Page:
A mind as expansive as James' seems to be wouldn't make such closed-source claim, and one gets the feeling as they progress through his pieces on painting, film, literature and the like that rather than attempt synthesis with his tastes, he's formed a template on each of his subjects, a prepared statement that he can repeat time and again, on command. Elsewhere, he shows a knack for leaving his ostensible subject altogether to consider a tangent that makes for a mystifying transition; his essay on film director Michael Mann turns into a muddied meditation on terrorism and relative morality of fighting the scourge with clandestine means. It's something worth discussing, I suppose, but one feels cheated at these times in not getting what James promised he'd discuss. There are other subjects one puzzles over, such as his inclusion and other wise bright essay on talk show host Dick Cavett; the issues he takes up in Cultural Amnesia’s alphabetized format is to have readers be confronted with cultural figure who are truly crucial in the advancing (or retardation) in the 20th century, but one wonders whether Cavett, despite his wit and skill as an interviewer, is among those who contributions mattered to the degree that James immortalizes him further. Cavett himself might well be embarrassed by the critic’s lavishing.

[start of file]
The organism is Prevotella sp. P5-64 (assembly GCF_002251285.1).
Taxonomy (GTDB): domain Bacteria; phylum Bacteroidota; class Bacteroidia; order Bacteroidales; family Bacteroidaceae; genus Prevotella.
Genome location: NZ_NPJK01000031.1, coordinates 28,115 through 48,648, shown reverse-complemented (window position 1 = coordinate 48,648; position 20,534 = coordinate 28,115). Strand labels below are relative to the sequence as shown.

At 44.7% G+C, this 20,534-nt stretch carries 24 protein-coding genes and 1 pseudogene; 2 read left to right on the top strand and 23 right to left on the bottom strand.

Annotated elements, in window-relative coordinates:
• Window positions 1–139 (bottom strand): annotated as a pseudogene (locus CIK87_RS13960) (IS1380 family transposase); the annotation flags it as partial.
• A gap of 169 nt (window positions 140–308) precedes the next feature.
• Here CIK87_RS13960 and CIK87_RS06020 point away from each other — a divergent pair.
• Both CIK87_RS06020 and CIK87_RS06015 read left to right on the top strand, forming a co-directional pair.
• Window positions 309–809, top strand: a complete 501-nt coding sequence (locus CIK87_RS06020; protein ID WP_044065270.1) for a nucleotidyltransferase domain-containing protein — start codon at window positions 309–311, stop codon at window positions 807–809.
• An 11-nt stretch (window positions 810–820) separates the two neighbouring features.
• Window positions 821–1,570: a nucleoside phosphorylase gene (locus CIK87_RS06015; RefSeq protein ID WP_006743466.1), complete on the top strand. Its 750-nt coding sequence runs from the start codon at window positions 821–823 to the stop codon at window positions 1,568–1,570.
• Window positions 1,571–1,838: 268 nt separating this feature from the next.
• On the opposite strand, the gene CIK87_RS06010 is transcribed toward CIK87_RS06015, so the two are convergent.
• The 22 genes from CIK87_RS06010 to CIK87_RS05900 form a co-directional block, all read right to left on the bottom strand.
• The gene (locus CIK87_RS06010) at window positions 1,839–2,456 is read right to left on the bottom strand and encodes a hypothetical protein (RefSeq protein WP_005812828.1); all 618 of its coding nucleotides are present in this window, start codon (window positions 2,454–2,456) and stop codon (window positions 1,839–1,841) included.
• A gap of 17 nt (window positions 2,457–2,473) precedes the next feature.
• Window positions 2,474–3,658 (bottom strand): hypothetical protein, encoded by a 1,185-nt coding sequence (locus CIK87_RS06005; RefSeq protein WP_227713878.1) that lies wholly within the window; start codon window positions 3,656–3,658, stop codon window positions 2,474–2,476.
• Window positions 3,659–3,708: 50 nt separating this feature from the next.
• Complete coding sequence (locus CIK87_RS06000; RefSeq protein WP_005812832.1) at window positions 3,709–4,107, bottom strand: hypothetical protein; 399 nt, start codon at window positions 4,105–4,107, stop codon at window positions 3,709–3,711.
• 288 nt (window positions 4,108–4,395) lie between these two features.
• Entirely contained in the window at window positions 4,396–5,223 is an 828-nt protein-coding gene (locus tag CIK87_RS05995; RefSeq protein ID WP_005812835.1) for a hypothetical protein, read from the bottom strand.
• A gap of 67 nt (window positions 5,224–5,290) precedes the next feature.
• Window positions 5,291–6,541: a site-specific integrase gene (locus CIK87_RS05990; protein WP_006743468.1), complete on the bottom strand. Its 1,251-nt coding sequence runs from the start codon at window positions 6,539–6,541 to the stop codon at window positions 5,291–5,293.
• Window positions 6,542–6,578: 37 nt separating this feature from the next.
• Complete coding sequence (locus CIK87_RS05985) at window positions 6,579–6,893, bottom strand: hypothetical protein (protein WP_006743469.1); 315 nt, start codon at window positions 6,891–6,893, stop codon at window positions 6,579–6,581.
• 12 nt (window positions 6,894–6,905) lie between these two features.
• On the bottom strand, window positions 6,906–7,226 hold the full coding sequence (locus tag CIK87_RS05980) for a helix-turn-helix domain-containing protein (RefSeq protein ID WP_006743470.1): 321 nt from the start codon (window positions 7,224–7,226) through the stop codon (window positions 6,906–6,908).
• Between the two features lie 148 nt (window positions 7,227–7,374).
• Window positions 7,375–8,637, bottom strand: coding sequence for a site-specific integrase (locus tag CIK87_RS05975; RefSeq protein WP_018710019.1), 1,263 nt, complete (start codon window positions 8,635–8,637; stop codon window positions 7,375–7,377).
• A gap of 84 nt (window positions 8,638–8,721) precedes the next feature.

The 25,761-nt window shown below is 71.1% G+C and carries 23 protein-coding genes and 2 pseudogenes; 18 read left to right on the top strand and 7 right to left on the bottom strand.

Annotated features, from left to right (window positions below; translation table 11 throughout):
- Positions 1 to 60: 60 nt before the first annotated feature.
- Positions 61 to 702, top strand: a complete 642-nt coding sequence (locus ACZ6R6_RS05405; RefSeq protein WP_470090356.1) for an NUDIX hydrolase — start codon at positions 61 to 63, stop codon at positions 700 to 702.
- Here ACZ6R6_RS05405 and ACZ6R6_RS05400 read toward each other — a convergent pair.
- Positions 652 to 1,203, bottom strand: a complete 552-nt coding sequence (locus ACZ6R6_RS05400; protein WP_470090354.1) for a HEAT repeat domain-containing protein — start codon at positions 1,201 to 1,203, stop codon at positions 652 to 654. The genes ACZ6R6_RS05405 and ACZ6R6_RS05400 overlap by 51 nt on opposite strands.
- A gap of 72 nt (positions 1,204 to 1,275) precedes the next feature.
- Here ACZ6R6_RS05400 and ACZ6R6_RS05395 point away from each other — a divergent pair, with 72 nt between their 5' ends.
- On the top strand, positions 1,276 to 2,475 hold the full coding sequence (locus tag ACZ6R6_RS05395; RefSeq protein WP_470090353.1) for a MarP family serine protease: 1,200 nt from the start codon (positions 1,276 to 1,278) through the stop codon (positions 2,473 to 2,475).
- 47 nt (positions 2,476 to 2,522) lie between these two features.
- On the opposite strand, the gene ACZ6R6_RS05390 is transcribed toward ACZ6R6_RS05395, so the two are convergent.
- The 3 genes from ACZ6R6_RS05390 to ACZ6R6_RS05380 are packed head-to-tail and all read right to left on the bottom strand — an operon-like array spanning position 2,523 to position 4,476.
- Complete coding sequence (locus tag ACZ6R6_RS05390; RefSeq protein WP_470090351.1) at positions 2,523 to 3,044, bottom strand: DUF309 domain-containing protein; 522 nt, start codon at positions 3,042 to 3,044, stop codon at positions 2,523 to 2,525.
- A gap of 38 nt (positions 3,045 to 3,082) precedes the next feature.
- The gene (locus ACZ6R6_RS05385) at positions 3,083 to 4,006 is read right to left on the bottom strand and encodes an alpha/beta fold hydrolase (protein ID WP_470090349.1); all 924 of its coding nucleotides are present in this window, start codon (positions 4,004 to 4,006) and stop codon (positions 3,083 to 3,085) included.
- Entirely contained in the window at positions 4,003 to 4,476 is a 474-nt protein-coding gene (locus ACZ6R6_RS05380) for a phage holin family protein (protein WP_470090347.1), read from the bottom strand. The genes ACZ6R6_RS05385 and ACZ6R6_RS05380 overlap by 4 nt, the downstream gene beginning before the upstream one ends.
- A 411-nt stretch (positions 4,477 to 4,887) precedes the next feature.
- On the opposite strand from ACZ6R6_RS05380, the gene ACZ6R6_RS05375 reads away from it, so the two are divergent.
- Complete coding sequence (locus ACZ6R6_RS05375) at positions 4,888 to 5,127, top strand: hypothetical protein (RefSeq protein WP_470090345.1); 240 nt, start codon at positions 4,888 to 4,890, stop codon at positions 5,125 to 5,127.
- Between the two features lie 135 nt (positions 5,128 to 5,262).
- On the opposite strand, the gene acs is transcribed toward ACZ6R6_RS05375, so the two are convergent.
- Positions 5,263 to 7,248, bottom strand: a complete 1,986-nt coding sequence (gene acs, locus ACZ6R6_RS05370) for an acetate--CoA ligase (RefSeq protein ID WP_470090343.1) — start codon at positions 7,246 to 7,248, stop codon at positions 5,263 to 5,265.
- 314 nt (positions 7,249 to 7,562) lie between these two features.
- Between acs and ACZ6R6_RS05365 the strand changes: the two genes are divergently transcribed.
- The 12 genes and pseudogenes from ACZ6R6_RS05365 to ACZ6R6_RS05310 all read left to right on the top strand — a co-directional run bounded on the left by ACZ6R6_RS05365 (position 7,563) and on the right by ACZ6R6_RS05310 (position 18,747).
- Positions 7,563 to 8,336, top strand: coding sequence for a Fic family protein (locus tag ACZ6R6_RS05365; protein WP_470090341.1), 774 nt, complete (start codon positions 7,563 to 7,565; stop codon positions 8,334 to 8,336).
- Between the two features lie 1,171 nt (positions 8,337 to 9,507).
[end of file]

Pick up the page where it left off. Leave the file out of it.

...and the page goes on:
A particular annoyance is his habit of showing his rather narrow take on some of the arts he covers, especially in his remarks concerning the respective bodies of work from jazz composer and band leader Duke Ellington and saxophonist John Coltrane.
Typically British and marvelously intelligent, James' goal is not just to inform the uninitiated to new persons and their ideas, but also to provoke a conversation, perhaps controversy among the cognoscenti. He does this effectively on a recent excerpt on Duke Ellington; the essay reads well and describes the composer's particular genius for writing three minute swing masterpieces, not a point of contention. He then takes the dimmer view of Ellington's later work, when he was composing and performing longer concert pieces, a denser, less swinging arrangements of colors and moods. James is not happy with The Duke's efforts: